There is no way that interest rates can rise sharply without a high degree of unfairness in how people are affected.
Take borrowers and savers, for example. If you owe a lot on a mortgage, rising rates can increase the cost of your payments by hundreds of dollars a month. Meanwhile, savers are generating more interest in their bank accounts and guaranteed investment certificates than they have in decades. Five per cent returns are there for the taking right now.
This distinction is helpful in explaining how young people who recently bought first homes are hit the hardest by rising rates. A generation of homeowners was traumatized by the interest spike of the early 1980s. What’s happening to young owners today is the sequel no one asked for.
Some help for young adults is coming through the federal government’s plan to eliminate interest on current and future federal student loans on April 1, and the gradual rollout of its $10-a-day child-care program. But what recent first-time home buyers are up against is bigger than that.
They’re paying more to own expensive houses that in many parts of the country are worth less and less. Unless rates peak soon and then head lower, the financial arc of their lives could be changed for the worse. Later retirements, for example. And, less ability to help their own kids with money for postsecondary tuition and home down payments. Financial help for aged parents might also be limited.
What makes young homeowners so vulnerable is that they bought houses at peak pricing levels and had little opportunity to pay down their balances before mortgage rates started rising. Close to half of recent buyers have variable-rate mortgages, an informal survey done through the Carrick on Money newsletter shows. So far this year, the Bank of Canada overnight rate, on which these variable mortgage rates are based, has increased six times by a cumulative 3.5 percentage points.
These rate hikes are applied against the jumbo-size balances of recent buyers, as opposed to the much pared-down mortgages of people who have owned for many years. We hit peak housing in February, with an average national resale price of $816,720. Around that time, there were about nine cities or regions with average prices of close to $1-million or more.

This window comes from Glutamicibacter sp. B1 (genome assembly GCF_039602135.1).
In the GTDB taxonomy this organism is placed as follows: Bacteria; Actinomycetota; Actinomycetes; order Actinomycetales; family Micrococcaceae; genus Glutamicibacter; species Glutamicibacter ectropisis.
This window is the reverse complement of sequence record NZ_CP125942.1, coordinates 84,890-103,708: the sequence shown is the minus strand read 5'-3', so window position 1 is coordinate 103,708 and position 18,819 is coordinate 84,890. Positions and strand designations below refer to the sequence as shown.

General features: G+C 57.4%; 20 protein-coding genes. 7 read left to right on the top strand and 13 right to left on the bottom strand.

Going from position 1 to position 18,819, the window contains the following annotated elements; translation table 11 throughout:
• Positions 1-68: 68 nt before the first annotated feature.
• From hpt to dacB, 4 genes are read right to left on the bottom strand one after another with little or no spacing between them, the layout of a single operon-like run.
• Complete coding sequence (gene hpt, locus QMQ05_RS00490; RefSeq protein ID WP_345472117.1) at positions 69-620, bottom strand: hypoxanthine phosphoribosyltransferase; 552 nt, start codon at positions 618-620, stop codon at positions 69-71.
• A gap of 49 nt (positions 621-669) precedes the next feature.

In our housing survey, almost 52 per cent of people who have had their mortgage payments rise pegged the amount of the increase at more than $500 a month. Most young families don’t have the financial slack to cover that amount without sacrificing something.
If your response to that is a shrug, consider this. Every purchase a family forgoes is money taken away from a business that employs people and pays taxes. Every dollar of retirement savings forgone adds incrementally to the risk of a coming generation of seniors who aren’t as financially secure as we all want them to be.
Don’t underestimate how aware young adults are about retirement saving. We’re halfway through the sixth season of our Stress Test personal finance podcast for Gen Z and millennials and our most listened-to episode ever was about retirement. Our home-buying episodes had lots of listeners, but retirement topped them.
There’s a financial payoff to higher rates that we sometimes underplay against the misery of higher debt burdens. If you’re saving or investing conservatively, you can now make comparatively good money on a risk-free basis. Unfortunately, young homeowners are perfectly positioned to get nearly no benefit from higher rates, even as they have maximum exposure to rising borrowing costs.
Your worst years for saving are the ones after you buy a house and start a family. That’s okay – you can catch up later. But we’re in a golden age for saving right now and it won’t last.
Mortgage rates topped 20 per cent for a short while in the early 1980s, an epic moment in the history of Canadian personal finance. Mortgage rates today are between 5 and 6 per cent, but that’s a doubling of rates from 12 or so months ago.
Also, home prices now are much higher than they were decades ago. The average national resale house price in 1980 was $67,024, which works out to $227,435 today if you adjust for inflation. The most recent comparable number, for September, was $640,479.
The who-had-it-worse standoff between boomers and today’s young adults is a dead end. What is indisputable is that today’s numbers tell us that rising interest rates hit young adults hardest.
PERSONAL FINANCE COLUMNIST
The Globe and Mail, November 14, 2022